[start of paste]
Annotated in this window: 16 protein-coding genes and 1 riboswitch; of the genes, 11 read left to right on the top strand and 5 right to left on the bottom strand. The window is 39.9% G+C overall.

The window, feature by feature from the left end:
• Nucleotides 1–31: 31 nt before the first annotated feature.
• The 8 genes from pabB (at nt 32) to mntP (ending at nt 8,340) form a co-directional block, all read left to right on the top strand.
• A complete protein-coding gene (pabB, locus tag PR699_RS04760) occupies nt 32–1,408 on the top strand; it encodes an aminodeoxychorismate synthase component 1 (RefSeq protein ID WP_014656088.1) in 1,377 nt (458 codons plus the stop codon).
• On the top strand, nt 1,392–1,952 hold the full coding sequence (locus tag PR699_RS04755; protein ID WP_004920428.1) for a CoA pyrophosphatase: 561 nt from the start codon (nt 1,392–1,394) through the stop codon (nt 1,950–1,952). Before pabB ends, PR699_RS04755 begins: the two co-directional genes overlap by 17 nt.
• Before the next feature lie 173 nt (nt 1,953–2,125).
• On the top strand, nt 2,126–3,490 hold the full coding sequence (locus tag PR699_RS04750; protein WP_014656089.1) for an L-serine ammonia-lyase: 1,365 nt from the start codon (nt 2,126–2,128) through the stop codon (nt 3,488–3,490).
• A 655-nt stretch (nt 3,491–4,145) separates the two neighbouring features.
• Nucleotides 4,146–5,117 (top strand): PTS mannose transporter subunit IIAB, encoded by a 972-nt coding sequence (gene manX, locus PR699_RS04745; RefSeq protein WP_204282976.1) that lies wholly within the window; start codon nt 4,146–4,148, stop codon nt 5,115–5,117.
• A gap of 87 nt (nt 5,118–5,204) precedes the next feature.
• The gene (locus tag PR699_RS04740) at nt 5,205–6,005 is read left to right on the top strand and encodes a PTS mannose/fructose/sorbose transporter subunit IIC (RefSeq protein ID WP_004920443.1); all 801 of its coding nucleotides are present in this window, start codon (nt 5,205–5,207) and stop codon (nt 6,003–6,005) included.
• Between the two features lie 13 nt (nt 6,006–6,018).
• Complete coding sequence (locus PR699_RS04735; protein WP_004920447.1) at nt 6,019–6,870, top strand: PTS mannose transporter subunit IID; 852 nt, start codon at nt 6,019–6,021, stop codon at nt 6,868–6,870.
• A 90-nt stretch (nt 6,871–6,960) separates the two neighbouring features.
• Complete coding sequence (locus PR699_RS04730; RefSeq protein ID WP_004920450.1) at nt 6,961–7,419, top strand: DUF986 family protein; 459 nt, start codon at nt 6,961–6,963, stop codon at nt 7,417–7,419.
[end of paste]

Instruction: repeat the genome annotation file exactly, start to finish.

Annotated in this window: 16 protein-coding genes and 1 riboswitch; of the genes, 11 read left to right on the top strand and 5 right to left on the bottom strand. The window is 39.9% G+C overall.

The window, feature by feature from the left end:
• Nucleotides 1–31: 31 nt before the first annotated feature.
• The 8 genes from pabB (at nt 32) to mntP (ending at nt 8,340) form a co-directional block, all read left to right on the top strand.
• A complete protein-coding gene (pabB, locus tag PR699_RS04760) occupies nt 32–1,408 on the top strand; it encodes an aminodeoxychorismate synthase component 1 (RefSeq protein ID WP_014656088.1) in 1,377 nt (458 codons plus the stop codon).
• On the top strand, nt 1,392–1,952 hold the full coding sequence (locus tag PR699_RS04755; protein ID WP_004920428.1) for a CoA pyrophosphatase: 561 nt from the start codon (nt 1,392–1,394) through the stop codon (nt 1,950–1,952). Before pabB ends, PR699_RS04755 begins: the two co-directional genes overlap by 17 nt.
• Before the next feature lie 173 nt (nt 1,953–2,125).
• On the top strand, nt 2,126–3,490 hold the full coding sequence (locus tag PR699_RS04750; protein WP_014656089.1) for an L-serine ammonia-lyase: 1,365 nt from the start codon (nt 2,126–2,128) through the stop codon (nt 3,488–3,490).
• A 655-nt stretch (nt 3,491–4,145) separates the two neighbouring features.
• Nucleotides 4,146–5,117 (top strand): PTS mannose transporter subunit IIAB, encoded by a 972-nt coding sequence (gene manX, locus PR699_RS04745; RefSeq protein WP_204282976.1) that lies wholly within the window; start codon nt 4,146–4,148, stop codon nt 5,115–5,117.
• A gap of 87 nt (nt 5,118–5,204) precedes the next feature.
• The gene (locus tag PR699_RS04740) at nt 5,205–6,005 is read left to right on the top strand and encodes a PTS mannose/fructose/sorbose transporter subunit IIC (RefSeq protein ID WP_004920443.1); all 801 of its coding nucleotides are present in this window, start codon (nt 5,205–5,207) and stop codon (nt 6,003–6,005) included.
• Between the two features lie 13 nt (nt 6,006–6,018).
• Complete coding sequence (locus PR699_RS04735; protein WP_004920447.1) at nt 6,019–6,870, top strand: PTS mannose transporter subunit IID; 852 nt, start codon at nt 6,019–6,021, stop codon at nt 6,868–6,870.
• A 90-nt stretch (nt 6,871–6,960) separates the two neighbouring features.
• Complete coding sequence (locus PR699_RS04730; RefSeq protein ID WP_004920450.1) at nt 6,961–7,419, top strand: DUF986 family protein; 459 nt, start codon at nt 6,961–6,963, stop codon at nt 7,417–7,419.